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“In-Between” By Olufunke Ogundimu

“In-Between” By Olufunke Ogundimu

My people say that dream and life started a race together in the beginning of time but dream outran life, and gifts us when we sleep with glimpses of the future or the past, in swirling shades of black, grey and white. I know this; I fall, in my dreams. They start in a bright room. I move away from the blinding light. I walk through a door; down an unlit staircase and my foot, left or right, I’m not sure which slips on a step.

My arms flail about me. They feel for railings or a wall. I find darkness. I feel myself fall. I feel a cold air, a whoosh that rushes in to fill the space I vacated, slam into my body. My scalp tingles and goose pimples appear on my skin. I feel something suck me down, into the deep darkness at the bottom of the stairs, into a snug stuffybox that drops to the very bottom of a pit, with a jarring thud. The strength of that fall always wakes me up.

I dreamt it today. I woke up heaving, drenched with sweat, my cover cloth and hairnet flung far away from me. It is dark in my room. I look out through the window. It is dark and quiet outside. I will not see sleep again, I know. I never go back to sleep after this dream. I turn my back to the window and wait for daybreak. It will come slow and quiet, sneaking across the sky. I will not get up from bed until daylight comes into my room. I’m not going to work today. I know this dream intimately. I know the feel of the air on the staircase, hot and humid, the smell of the air in the room, stuffy and stale. I can taste the air in the box, dusty and heavy in my chest. I try but can’t wake up from the dream. I stay in the dream till the very end, until the fall throws me out of it. Then I wake up. I started dreaming it when I moved here.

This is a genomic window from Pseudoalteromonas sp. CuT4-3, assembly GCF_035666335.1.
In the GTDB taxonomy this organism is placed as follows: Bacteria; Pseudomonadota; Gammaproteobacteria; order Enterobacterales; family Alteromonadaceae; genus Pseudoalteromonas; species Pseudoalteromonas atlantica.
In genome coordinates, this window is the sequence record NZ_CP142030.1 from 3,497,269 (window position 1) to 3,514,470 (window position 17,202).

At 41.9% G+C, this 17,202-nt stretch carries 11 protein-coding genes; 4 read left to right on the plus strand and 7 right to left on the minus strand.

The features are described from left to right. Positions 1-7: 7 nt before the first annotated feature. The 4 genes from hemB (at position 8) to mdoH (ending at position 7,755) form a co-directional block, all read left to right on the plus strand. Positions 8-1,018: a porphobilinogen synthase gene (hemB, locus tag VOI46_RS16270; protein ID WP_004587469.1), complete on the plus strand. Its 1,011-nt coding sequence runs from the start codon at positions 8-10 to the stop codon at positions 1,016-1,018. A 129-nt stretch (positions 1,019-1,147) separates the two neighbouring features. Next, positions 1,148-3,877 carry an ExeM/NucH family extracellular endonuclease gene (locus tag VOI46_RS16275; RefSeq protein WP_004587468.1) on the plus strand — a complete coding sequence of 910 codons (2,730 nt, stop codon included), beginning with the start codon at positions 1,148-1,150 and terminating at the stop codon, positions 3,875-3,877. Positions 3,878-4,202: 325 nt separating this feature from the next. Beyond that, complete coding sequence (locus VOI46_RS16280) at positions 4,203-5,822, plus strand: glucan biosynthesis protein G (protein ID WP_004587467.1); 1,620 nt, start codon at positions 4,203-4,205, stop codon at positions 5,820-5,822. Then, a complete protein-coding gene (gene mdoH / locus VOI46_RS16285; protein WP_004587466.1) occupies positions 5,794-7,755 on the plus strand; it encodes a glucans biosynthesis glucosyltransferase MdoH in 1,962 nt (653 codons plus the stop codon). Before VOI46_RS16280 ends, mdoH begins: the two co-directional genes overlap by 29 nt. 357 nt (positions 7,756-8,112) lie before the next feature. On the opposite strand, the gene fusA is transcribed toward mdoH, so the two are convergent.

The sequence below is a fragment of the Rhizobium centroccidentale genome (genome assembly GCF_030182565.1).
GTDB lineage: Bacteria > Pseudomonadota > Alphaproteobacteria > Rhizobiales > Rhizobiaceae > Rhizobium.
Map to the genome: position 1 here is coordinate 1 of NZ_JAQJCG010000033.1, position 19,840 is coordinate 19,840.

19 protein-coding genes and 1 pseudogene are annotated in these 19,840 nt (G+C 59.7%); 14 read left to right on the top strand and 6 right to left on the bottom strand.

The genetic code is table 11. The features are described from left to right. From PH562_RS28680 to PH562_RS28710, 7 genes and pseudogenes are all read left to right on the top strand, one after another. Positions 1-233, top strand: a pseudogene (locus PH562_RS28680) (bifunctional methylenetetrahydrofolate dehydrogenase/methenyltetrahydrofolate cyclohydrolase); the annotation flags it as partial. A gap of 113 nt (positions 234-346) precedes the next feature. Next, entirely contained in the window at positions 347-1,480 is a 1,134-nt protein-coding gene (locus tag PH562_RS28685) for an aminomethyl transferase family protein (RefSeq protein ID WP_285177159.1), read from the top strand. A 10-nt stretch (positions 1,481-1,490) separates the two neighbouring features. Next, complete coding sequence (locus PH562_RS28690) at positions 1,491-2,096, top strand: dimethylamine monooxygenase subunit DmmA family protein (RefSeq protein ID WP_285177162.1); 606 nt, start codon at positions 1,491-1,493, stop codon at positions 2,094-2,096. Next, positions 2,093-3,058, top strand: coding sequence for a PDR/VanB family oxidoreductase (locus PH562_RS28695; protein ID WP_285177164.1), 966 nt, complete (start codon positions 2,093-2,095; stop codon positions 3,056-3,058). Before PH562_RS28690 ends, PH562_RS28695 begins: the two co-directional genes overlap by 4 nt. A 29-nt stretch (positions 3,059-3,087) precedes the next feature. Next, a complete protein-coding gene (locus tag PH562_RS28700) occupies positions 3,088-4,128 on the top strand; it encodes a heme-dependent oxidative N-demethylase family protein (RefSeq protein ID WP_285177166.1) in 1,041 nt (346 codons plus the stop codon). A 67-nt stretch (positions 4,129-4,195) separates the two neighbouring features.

Last year, I think. I left my hometown for a reason hidden so deep in me that I no longer remember it, maybe I had no reason. I have stopped trying to pry it out of me. When I left home, I think I decided on a town that was big enough to hide me and but small enough to provide some human warmth. I was on my way to that town when the driver of the bus I was in decided to drive through a back road to beat the traffic up ahead. We got lost. He drove us around this town, trying to connect the dirt road we were on with the expressway but couldn’t.

The streets we saw through the bus windows were deserted. The occasional pedestrian who walked on the dusty sidewalk didn’t want anything to do with us when we asked for directions. We drove around a town filled with weary houses that peeped out from behind rusty fences. Paint had peeled off their walls, leaving behind cracked cement layers darkened with age and dust. The driver said he had never driven through this town though he’d been driving his bus along the route for over thirteen years.

But everything happens for a purpose, I think. I liked what I saw. A small town, less people, isolated houses. I told the driver to stop the bus. The other passengers didn’t understand why I wanted to get off the bus there. I stepped on the ground; I knew I had made the right decision. It welcomed me. I can’t explain how it did, but I felt it though my shoes. I moved into a cheap one-bedroom apartment and bought new dresses and shoes. I found a job as an account clerk, balancing credits and debits in moldy account ledgers.

During my first week as a resident of Crossroads, when I walked to work in the mornings, I saw a few people on the streets and the ones I saw walked by, deaf and blind to me. From then on, when I met people on the sidewalks that ran along the silt filled gutters of this town, I ignored them, moved to a side of the sidewalk and went on my way. That was before I started to dream.

I look out my window and the sun is up. It  heats up my room. The walls begin to sweat. I get up, put on a dress and step out of my house. There is nobody out on my street. I cross the empty road and turn into another street. I’m midway down the road when I see a bright light moving towards me, it is not the sun. I walk farther down the street; it is a man hawking a heap of rock buns in a box made of glass. I buy four from him and continue down the road. They’re good. The crusty outer layers and soft insides wake up my mouth and make me lose concentration, and I turn into Market Street. I stop in the middle of the street and hiss. It never ceases to disgust me this market. I have never seen a quiet market and this town has one.